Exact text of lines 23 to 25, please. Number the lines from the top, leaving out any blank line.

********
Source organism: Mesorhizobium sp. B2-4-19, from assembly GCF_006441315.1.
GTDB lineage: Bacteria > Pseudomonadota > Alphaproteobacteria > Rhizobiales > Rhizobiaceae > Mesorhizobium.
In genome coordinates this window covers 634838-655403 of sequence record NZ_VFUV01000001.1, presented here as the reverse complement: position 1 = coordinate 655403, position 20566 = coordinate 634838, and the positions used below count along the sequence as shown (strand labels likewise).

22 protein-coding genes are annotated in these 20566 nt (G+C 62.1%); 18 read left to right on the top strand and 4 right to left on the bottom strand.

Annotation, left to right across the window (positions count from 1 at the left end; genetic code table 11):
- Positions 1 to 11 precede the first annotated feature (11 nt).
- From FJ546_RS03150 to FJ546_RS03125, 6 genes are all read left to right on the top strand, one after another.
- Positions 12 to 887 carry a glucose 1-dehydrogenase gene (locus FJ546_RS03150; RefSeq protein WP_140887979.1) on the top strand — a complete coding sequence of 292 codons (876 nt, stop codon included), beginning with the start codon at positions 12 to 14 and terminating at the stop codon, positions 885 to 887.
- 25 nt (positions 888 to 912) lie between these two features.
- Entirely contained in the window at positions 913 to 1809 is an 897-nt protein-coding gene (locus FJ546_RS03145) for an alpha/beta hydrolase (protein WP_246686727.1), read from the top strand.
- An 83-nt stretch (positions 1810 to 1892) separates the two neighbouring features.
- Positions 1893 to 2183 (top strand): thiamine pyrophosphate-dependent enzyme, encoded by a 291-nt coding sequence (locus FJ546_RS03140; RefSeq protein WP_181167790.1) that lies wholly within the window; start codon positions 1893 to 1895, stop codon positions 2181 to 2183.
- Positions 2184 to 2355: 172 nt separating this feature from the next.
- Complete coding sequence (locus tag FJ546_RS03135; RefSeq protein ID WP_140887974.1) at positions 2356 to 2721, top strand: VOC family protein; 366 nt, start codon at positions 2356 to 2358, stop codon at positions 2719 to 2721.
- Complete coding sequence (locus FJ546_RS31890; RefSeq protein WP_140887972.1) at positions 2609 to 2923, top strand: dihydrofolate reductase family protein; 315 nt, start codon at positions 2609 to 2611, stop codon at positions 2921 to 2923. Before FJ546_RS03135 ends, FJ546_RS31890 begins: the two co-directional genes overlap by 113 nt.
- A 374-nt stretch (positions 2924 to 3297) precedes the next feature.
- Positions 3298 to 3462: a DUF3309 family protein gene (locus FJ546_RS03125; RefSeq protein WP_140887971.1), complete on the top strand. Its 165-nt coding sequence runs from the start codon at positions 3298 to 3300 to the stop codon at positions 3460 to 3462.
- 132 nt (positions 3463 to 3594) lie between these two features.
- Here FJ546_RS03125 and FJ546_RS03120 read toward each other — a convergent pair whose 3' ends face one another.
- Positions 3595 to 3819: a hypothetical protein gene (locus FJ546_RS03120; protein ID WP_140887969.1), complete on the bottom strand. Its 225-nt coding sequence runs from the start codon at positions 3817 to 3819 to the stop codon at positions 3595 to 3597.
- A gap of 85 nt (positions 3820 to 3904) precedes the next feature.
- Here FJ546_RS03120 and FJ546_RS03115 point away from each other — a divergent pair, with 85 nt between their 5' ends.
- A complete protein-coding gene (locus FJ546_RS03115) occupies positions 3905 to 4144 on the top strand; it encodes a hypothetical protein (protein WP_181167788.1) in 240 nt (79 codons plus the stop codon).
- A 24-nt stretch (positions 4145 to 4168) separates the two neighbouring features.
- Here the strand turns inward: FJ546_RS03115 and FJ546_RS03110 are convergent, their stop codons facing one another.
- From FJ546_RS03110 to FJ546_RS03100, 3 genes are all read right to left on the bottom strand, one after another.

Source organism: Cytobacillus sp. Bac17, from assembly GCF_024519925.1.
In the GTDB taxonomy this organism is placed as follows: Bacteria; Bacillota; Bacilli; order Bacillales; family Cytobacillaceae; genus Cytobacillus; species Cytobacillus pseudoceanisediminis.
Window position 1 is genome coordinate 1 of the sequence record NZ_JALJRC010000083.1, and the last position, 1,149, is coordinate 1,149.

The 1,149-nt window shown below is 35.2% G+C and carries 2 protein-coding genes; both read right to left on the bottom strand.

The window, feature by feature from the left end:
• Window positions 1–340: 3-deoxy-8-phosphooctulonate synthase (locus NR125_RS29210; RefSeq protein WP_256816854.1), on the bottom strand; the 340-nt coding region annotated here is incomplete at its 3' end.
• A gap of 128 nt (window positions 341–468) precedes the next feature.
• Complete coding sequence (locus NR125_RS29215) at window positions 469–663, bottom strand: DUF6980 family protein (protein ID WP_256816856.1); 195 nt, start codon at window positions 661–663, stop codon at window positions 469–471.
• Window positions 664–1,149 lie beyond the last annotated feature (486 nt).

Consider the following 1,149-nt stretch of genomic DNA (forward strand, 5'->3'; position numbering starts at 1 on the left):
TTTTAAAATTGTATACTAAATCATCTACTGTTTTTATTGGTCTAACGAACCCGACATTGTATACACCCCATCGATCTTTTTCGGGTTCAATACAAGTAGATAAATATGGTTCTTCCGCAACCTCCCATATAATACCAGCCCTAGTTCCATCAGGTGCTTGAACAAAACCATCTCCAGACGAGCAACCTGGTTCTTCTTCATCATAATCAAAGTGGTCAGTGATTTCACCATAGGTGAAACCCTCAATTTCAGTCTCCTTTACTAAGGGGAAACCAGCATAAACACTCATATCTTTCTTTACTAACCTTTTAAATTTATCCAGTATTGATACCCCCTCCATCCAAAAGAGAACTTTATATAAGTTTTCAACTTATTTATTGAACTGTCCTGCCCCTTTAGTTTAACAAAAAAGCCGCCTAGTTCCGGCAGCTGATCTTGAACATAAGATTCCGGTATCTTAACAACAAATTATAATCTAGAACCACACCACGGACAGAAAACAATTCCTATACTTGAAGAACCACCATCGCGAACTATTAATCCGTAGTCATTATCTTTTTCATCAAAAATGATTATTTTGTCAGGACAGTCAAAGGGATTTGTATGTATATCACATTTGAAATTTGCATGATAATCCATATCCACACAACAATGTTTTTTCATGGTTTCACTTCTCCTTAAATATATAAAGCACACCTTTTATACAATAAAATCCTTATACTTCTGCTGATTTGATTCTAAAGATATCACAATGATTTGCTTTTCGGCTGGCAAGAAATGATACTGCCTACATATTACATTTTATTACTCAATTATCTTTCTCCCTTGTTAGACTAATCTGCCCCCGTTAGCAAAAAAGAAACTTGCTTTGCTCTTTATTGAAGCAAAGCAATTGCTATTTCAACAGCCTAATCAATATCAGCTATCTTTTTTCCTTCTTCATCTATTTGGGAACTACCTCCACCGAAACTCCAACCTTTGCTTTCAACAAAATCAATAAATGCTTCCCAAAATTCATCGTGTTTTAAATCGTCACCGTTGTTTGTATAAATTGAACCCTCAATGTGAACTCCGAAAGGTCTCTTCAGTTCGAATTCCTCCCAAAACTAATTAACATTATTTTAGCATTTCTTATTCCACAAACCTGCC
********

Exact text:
- A complete protein-coding gene (locus FJ546_RS03115) occupies positions 3905 to 4144 on the top strand; it encodes a hypothetical protein (protein WP_181167788.1) in 240 nt (79 codons plus the stop codon).
- A 24-nt stretch (positions 4145 to 4168) separates the two neighbouring features.
- Here the strand turns inward: FJ546_RS03115 and FJ546_RS03110 are convergent, their stop codons facing one another.